For example, a collective of 5 and the full 7 of cyclic will be the limit (5 + 7 = 12). So if while flying a maneuver, your right stick is moved to ask for the full 7 degrees of cyclic, then you will only have 5 of collective available to move the left stick before bogging will start.

Of course, if you use just (7 & 7) then you soon be into the dreaded bog.

As most maneuvers do not require as much collective as most people initially think, they are properly flown with a lot of cyclic but far less collective then one will initially use. So the key is to back of on the left stick when cranked over on the right stick and vice-versa.

Phil

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10-15-2010 07:59 PM  8 years agoPost 5
Rogman88

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West Monroe, LA

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Great post Fart! I never thought of the relationship of cyclic and collective much. The combo of me hammering both sticks is why I've been compensating for my inadequaces with 12S and FBL. I have recently been paying more attention to my cyclics and not trying to hammer as much. I have found that moves, particularly piro based, don't need nearly as much cyclic (and collective for that matter) as I initially thought to make the heli do stuff.

High Voltage just works better

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10-15-2010 08:59 PM  8 years agoPost 6
LonR

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Macomb,Mi

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+1 oldfart .I run my pitch and cyclic just like you said,12 degrees of pitch and 7 degrees of cyclic on my Velocity 50.I can bang out some tictocs or be hard on the sticks with out bogging it and I don't have a OS55 or YS56,just a little YS50st .Most people think you need a OS55/YS56 to keep the heli from bogging or 13-14 degrees of pitch for 3D when you don't.Finding the sweet spot in your pitch range is the same as the motors sweet spot.Once you find it,you tell the heli what to do,not the other way around.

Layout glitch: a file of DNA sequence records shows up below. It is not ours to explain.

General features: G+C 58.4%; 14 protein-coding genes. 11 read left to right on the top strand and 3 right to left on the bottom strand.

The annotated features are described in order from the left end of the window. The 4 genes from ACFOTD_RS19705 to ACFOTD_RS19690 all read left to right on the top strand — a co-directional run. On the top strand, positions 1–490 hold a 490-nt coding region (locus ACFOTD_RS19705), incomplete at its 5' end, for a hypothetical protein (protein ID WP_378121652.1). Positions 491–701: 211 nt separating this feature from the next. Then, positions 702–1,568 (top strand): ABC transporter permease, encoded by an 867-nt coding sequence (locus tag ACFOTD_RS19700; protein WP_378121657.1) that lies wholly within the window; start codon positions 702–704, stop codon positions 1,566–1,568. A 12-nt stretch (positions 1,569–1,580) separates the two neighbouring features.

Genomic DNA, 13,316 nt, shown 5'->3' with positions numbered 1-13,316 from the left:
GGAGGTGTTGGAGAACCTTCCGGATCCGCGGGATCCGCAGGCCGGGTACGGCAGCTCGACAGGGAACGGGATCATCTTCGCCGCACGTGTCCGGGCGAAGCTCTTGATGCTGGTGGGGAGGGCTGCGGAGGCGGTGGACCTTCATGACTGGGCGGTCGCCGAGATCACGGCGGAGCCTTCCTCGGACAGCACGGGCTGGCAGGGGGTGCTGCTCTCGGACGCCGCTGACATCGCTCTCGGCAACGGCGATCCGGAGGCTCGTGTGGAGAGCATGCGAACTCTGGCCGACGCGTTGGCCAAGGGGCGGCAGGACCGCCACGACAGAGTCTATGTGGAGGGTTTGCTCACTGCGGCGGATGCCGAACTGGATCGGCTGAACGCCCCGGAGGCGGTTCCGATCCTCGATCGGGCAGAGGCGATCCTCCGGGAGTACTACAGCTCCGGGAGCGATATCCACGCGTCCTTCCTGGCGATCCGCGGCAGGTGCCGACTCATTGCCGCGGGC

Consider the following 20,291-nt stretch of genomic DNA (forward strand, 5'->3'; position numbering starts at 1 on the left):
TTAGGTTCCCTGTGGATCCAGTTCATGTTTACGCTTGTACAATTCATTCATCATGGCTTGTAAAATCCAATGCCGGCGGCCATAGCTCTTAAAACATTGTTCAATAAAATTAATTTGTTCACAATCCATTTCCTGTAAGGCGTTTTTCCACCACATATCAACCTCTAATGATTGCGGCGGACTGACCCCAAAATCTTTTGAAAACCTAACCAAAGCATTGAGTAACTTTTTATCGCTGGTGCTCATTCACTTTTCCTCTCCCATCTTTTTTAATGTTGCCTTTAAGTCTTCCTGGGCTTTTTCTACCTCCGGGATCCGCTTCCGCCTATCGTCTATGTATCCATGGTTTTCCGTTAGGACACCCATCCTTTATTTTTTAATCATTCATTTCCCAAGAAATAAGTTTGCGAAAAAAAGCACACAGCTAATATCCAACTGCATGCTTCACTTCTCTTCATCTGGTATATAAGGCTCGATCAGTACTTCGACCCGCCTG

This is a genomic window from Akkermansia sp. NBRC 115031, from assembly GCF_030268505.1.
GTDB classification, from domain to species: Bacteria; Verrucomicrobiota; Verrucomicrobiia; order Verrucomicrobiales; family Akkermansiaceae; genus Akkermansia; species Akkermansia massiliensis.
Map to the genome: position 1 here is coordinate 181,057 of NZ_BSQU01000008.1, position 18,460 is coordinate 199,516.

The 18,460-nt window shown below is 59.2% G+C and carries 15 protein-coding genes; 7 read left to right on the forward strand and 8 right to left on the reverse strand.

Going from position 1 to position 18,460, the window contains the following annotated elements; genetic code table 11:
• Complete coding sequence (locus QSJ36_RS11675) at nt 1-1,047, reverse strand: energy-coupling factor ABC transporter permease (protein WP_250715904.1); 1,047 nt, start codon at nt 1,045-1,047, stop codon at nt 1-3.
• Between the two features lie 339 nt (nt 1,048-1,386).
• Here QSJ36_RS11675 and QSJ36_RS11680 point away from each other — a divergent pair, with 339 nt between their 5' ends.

600LE,OS55,OS PowerBoost pipe,Align 610's,Spartan

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10-15-2010 09:27 PM  8 years agoPost 7
Richardmid1

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Leeds, England

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Why does this question keep coming up?! It doesn't matter to a 'noob' what it means. Noobs have enough to think about without worrying if their 'collective management' is set right! I guess it would mean something to you if you were doing 3D but a noob wouldn't be doing 3D! And if he was he would be doing this mystical 'collective management' thing automatically!

If your heli is falling out of the sky and crashing you need more practice not 'collective management'!

60% of the time, it works every time!

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10-15-2010 10:08 PM  8 years agoPost 8
oldfart

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Vancouver, Canada

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Yes, and that reminds me that I forgot to mention the additional load demands on the motor that will result from the use of rudder through maneuver....specially right rudder.